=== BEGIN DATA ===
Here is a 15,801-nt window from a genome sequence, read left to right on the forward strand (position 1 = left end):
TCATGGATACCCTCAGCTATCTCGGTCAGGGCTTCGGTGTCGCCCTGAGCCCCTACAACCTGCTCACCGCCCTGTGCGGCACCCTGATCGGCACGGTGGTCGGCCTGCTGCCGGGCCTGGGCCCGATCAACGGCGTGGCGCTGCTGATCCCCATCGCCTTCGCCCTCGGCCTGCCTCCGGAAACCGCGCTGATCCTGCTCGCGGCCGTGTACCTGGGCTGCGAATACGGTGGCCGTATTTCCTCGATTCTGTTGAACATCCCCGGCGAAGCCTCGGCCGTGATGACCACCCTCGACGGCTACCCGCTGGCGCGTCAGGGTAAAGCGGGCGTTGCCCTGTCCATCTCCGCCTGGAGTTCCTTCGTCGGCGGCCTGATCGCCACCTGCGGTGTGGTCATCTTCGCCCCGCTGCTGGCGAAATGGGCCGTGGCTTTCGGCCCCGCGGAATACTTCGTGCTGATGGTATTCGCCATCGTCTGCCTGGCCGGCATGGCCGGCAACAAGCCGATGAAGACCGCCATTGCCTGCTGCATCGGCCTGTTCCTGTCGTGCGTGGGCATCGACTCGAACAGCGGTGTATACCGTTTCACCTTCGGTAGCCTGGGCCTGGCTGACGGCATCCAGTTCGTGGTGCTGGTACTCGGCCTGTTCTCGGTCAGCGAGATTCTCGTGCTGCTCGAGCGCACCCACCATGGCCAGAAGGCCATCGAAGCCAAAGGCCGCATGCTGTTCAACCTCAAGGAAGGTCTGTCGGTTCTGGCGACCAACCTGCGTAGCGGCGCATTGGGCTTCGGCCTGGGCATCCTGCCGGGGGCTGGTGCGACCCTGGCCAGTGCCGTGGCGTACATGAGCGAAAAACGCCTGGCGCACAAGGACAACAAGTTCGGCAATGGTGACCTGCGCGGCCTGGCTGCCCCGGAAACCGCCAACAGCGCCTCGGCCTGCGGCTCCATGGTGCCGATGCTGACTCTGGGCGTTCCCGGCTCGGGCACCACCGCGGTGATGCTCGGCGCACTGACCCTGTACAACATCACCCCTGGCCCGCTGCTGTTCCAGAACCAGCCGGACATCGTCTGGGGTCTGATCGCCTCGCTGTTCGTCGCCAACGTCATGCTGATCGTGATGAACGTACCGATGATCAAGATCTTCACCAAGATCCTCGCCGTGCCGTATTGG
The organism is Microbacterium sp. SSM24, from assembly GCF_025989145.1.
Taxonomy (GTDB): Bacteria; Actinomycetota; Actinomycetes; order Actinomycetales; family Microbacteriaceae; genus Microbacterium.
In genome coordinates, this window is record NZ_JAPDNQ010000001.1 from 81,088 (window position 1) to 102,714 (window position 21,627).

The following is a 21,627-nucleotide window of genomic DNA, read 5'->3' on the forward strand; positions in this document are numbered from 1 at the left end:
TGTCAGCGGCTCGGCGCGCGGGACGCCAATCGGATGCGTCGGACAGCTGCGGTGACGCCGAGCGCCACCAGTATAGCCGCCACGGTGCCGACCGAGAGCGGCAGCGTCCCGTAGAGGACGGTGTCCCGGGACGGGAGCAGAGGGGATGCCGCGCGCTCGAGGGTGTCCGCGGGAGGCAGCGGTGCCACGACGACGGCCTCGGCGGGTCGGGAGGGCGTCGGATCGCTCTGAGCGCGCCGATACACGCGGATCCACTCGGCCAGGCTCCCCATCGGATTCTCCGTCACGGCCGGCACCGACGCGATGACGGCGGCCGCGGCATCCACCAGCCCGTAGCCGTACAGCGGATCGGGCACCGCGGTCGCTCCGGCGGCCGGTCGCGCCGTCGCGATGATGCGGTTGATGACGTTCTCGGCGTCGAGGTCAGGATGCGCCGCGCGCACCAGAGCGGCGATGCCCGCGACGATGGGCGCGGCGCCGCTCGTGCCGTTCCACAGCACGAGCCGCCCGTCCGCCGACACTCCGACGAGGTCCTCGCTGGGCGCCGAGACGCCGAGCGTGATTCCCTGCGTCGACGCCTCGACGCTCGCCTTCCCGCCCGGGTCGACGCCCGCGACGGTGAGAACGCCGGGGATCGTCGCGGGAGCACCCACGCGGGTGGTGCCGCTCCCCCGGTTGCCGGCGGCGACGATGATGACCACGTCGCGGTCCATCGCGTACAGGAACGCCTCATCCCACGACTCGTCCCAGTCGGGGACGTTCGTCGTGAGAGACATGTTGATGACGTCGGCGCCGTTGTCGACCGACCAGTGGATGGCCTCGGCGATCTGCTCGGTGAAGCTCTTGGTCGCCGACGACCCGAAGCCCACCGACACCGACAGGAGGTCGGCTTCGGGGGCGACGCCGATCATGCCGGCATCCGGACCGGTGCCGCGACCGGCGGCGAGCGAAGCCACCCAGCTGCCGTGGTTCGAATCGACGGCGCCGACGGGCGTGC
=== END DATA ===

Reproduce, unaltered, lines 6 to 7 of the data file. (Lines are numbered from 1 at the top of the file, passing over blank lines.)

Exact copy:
The following is a 21,627-nucleotide window of genomic DNA, read 5'->3' on the forward strand; positions in this document are numbered from 1 at the left end:
TGTCAGCGGCTCGGCGCGCGGGACGCCAATCGGATGCGTCGGACAGCTGCGGTGACGCCGAGCGCCACCAGTATAGCCGCCACGGTGCCGACCGAGAGCGGCAGCGTCCCGTAGAGGACGGTGTCCCGGGACGGGAGCAGAGGGGATGCCGCGCGCTCGAGGGTGTCCGCGGGAGGCAGCGGTGCCACGACGACGGCCTCGGCGGGTCGGGAGGGCGTCGGATCGCTCTGAGCGCGCCGATACACGCGGATCCACTCGGCCAGGCTCCCCATCGGATTCTCCGTCACGGCCGGCACCGACGCGATGACGGCGGCCGCGGCATCCACCAGCCCGTAGCCGTACAGCGGATCGGGCACCGCGGTCGCTCCGGCGGCCGGTCGCGCCGTCGCGATGATGCGGTTGATGACGTTCTCGGCGTCGAGGTCAGGATGCGCCGCGCGCACCAGAGCGGCGATGCCCGCGACGATGGGCGCGGCGCCGCTCGTGCCGTTCCACAGCACGAGCCGCCCGTCCGCCGACACTCCGACGAGGTCCTCGCTGGGCGCCGAGACGCCGAGCGTGATTCCCTGCGTCGACGCCTCGACGCTCGCCTTCCCGCCCGGGTCGACGCCCGCGACGGTGAGAACGCCGGGGATCGTCGCGGGAGCACCCACGCGGGTGGTGCCGCTCCCCCGGTTGCCGGCGGCGACGATGATGACCACGTCGCGGTCCATCGCGTACAGGAACGCCTCATCCCACGACTCGTCCCAGTCGGGGACGTTCGTCGTGAGAGACATGTTGATGACGTCGGCGCCGTTGTCGACCGACCAGTGGATGGCCTCGGCGATCTGCTCGGTGAAGCTCTTGGTCGCCGACGACCCGAAGCCCACCGACACCGACAGGAGGTCGGCTTCGGGGGCGACGCCGATCATGCCGGCATCCGGACCGGTGCCGCGACCGGCGGCGAGCGAAGCCACCCAGCTGCCGTGGTTCGAATCGACGGCGCCGACGGGCGTGC